Conclusion of Proof of Claim: Note that $r^\alpha M_\alpha = R/(Rr) \neq 0$ canonically, because $r$ is not a right unit. Let $f_\alpha$ be the map $R/(Rr) = r^\alpha M_\alpha \subseteq M_\alpha$. Then for $\alpha < \beta$, there is no factorization of $f_\beta$ through $f_\alpha$. Pick $d \in \mathbb Z$ such that $(R/r)[d]$, each $M_\alpha[d]$, and the fiber $(M_\alpha/f_\alpha)[d-1]$ of $f_\alpha[d]$ are all in whichever flavor of $ho(D(R))$ we are working with. Then the maps $f_\alpha[d]$ are a proper class of pairwise-inequivalent weak cokernels of their fibers in $ho(D(R))$. But as Freyd shows, a proper class of pairwise-inequivalent weak cokernels out of a fixed object in a pointed category imply that the category is not concrete.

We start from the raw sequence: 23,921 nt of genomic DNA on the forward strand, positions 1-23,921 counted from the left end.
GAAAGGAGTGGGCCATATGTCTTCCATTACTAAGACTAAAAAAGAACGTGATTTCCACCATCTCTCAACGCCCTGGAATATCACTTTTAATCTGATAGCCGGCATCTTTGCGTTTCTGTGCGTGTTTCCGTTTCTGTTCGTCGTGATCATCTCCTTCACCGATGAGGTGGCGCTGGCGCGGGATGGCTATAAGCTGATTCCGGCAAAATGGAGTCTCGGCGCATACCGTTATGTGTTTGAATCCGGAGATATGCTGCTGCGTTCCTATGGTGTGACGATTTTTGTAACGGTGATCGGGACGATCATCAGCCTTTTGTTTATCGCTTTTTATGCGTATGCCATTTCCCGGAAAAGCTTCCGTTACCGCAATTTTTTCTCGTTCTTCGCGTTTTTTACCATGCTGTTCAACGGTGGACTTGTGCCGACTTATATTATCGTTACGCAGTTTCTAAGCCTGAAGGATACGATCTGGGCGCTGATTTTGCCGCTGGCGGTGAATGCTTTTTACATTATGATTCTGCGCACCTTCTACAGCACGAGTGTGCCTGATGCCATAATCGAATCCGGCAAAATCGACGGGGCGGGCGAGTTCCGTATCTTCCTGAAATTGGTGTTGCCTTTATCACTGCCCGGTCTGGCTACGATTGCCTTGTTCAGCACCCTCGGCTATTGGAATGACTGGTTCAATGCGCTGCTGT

So the outline, as in Freyd's proof, is to use the fact that in $ho(D(R))$, basically every map is a weak cokernel (in fact, all maps are if we're working in the unbounded derived category).

| cite | improve this answer | |
$\endgroup$
2
$\begingroup$

Here's a further generalization:

Claim: Let $\mathcal T$ be a triangulated category and with a $t$-structure such that $\mathcal T^\heartsuit$ is has coproducts, which are exact. Suppose there exists $M \in \mathcal T^\heartsuit$ and a monic endomorphism $M \overset r \rightarrowtail M$ in $\mathcal T^\heartsuit$ which is not an isomorphism, and such that $Hom(M,M/r)$ is an $r$-torsion $End(M)$-module. Then $\mathcal T$ is not concrete, and in particular not accessible.